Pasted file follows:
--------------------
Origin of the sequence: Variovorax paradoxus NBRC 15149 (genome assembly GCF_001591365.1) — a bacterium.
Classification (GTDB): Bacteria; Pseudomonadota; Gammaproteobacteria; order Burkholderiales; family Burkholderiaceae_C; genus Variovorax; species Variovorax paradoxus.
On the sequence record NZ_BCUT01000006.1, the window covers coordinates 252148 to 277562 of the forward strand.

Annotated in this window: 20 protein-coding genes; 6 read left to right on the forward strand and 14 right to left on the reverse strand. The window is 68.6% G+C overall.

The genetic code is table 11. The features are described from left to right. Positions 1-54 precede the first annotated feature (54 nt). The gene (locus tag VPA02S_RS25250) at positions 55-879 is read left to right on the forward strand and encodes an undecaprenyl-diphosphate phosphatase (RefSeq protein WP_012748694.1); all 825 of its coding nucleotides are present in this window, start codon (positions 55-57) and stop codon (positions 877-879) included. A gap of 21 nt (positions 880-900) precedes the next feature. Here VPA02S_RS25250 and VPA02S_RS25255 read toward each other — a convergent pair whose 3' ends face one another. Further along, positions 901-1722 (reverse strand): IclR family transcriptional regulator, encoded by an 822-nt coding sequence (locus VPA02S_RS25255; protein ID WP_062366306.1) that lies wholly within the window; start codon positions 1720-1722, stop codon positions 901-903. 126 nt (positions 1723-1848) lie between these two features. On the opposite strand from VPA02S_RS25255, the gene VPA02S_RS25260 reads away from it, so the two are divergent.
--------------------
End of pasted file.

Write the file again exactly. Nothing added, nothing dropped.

Origin of the sequence: Variovorax paradoxus NBRC 15149 (genome assembly GCF_001591365.1) — a bacterium.
Classification (GTDB): Bacteria; Pseudomonadota; Gammaproteobacteria; order Burkholderiales; family Burkholderiaceae_C; genus Variovorax; species Variovorax paradoxus.
On the sequence record NZ_BCUT01000006.1, the window covers coordinates 252148 to 277562 of the forward strand.

Annotated in this window: 20 protein-coding genes; 6 read left to right on the forward strand and 14 right to left on the reverse strand. The window is 68.6% G+C overall.

The genetic code is table 11. The features are described from left to right. Positions 1-54 precede the first annotated feature (54 nt). The gene (locus tag VPA02S_RS25250) at positions 55-879 is read left to right on the forward strand and encodes an undecaprenyl-diphosphate phosphatase (RefSeq protein WP_012748694.1); all 825 of its coding nucleotides are present in this window, start codon (positions 55-57) and stop codon (positions 877-879) included. A gap of 21 nt (positions 880-900) precedes the next feature. Here VPA02S_RS25250 and VPA02S_RS25255 read toward each other — a convergent pair whose 3' ends face one another. Further along, positions 901-1722 (reverse strand): IclR family transcriptional regulator, encoded by an 822-nt coding sequence (locus VPA02S_RS25255; protein ID WP_062366306.1) that lies wholly within the window; start codon positions 1720-1722, stop codon positions 901-903. 126 nt (positions 1723-1848) lie between these two features. On the opposite strand from VPA02S_RS25255, the gene VPA02S_RS25260 reads away from it, so the two are divergent.